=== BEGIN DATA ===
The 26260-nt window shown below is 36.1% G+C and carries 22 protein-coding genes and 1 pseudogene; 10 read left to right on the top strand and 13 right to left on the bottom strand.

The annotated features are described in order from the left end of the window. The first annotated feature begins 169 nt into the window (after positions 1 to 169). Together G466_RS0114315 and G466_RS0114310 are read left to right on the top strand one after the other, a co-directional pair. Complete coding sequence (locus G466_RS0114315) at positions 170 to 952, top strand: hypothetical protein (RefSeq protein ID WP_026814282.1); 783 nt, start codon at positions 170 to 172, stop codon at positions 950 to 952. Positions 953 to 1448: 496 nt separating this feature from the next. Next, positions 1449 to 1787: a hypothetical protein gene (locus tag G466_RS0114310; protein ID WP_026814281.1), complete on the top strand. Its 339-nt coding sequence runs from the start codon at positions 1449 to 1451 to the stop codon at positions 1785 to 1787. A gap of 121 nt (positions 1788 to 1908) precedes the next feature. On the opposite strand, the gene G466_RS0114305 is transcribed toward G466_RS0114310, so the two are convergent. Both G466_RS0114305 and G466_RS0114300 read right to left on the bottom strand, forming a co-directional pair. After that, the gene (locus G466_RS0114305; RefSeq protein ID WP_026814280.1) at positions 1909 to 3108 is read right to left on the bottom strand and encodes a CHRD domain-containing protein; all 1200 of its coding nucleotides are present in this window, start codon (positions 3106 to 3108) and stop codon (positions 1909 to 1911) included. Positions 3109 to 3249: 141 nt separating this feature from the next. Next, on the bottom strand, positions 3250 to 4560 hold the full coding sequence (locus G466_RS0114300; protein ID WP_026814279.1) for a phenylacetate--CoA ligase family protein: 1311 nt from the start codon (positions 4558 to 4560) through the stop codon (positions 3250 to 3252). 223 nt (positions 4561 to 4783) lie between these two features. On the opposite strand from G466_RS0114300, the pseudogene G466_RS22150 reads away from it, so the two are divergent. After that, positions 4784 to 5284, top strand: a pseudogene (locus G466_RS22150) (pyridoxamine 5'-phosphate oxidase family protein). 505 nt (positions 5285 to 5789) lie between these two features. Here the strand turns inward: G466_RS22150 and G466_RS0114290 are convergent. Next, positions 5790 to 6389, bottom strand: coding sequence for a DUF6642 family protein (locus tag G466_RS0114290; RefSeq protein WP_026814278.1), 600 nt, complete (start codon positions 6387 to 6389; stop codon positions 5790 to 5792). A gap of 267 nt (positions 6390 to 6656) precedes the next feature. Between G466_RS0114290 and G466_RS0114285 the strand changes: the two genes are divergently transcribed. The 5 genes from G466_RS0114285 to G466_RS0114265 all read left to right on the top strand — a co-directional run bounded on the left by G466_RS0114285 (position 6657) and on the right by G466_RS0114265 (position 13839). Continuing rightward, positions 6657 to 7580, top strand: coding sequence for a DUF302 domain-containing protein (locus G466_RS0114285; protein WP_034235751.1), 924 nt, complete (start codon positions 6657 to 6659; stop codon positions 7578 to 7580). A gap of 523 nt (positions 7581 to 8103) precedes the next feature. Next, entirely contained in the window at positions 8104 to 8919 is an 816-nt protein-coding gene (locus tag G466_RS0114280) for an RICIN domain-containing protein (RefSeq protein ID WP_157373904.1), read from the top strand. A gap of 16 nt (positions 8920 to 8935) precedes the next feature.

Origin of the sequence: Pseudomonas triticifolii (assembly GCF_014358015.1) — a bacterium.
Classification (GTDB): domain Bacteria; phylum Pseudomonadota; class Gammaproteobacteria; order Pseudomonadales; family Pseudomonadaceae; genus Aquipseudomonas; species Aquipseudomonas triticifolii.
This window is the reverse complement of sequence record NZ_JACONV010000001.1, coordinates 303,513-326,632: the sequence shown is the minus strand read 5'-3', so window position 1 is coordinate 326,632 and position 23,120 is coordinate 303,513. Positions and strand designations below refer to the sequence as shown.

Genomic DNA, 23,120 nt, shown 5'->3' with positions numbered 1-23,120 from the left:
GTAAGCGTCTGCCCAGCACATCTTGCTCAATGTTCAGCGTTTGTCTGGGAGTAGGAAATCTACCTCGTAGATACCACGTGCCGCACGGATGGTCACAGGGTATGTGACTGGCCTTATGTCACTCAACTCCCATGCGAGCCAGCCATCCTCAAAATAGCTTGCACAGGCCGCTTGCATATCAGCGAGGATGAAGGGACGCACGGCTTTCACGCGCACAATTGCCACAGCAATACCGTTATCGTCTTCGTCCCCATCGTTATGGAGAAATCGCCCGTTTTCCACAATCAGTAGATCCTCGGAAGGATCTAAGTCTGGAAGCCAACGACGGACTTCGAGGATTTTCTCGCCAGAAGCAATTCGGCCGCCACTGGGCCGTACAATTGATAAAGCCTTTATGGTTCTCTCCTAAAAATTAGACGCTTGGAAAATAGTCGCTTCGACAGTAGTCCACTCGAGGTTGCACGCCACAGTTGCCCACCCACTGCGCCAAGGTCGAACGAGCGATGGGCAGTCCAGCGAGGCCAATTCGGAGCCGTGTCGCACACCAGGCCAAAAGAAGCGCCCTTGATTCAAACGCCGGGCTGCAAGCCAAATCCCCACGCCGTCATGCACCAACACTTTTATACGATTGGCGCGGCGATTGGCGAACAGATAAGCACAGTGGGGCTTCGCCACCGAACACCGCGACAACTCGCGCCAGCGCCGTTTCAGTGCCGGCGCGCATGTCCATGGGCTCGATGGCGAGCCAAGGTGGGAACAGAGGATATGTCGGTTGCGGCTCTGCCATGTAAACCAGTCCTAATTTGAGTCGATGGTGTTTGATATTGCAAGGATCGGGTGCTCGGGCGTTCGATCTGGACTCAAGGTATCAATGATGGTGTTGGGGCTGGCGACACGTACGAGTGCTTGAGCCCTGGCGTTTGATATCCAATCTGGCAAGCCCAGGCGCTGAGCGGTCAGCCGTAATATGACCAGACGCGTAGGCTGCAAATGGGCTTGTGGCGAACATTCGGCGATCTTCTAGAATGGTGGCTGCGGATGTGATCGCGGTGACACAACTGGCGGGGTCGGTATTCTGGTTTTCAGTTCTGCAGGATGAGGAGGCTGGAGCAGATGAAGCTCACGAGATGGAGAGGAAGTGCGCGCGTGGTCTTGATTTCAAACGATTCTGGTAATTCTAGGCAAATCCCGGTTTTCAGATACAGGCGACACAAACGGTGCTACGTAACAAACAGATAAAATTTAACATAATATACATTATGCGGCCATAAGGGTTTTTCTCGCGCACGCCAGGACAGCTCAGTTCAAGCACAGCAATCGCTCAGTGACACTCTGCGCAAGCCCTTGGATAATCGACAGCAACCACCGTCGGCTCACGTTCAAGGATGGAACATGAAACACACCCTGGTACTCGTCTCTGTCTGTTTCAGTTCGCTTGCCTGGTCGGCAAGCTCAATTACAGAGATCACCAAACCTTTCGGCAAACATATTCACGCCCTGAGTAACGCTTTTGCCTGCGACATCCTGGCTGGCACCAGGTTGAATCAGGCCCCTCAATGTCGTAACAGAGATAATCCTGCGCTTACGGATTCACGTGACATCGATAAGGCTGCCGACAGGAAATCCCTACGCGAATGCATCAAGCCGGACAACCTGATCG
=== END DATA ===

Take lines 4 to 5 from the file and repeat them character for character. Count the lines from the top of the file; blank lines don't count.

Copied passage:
Classification (GTDB): domain Bacteria; phylum Pseudomonadota; class Gammaproteobacteria; order Pseudomonadales; family Pseudomonadaceae; genus Aquipseudomonas; species Aquipseudomonas triticifolii.
This window is the reverse complement of sequence record NZ_JACONV010000001.1, coordinates 303,513-326,632: the sequence shown is the minus strand read 5'-3', so window position 1 is coordinate 326,632 and position 23,120 is coordinate 303,513. Positions and strand designations below refer to the sequence as shown.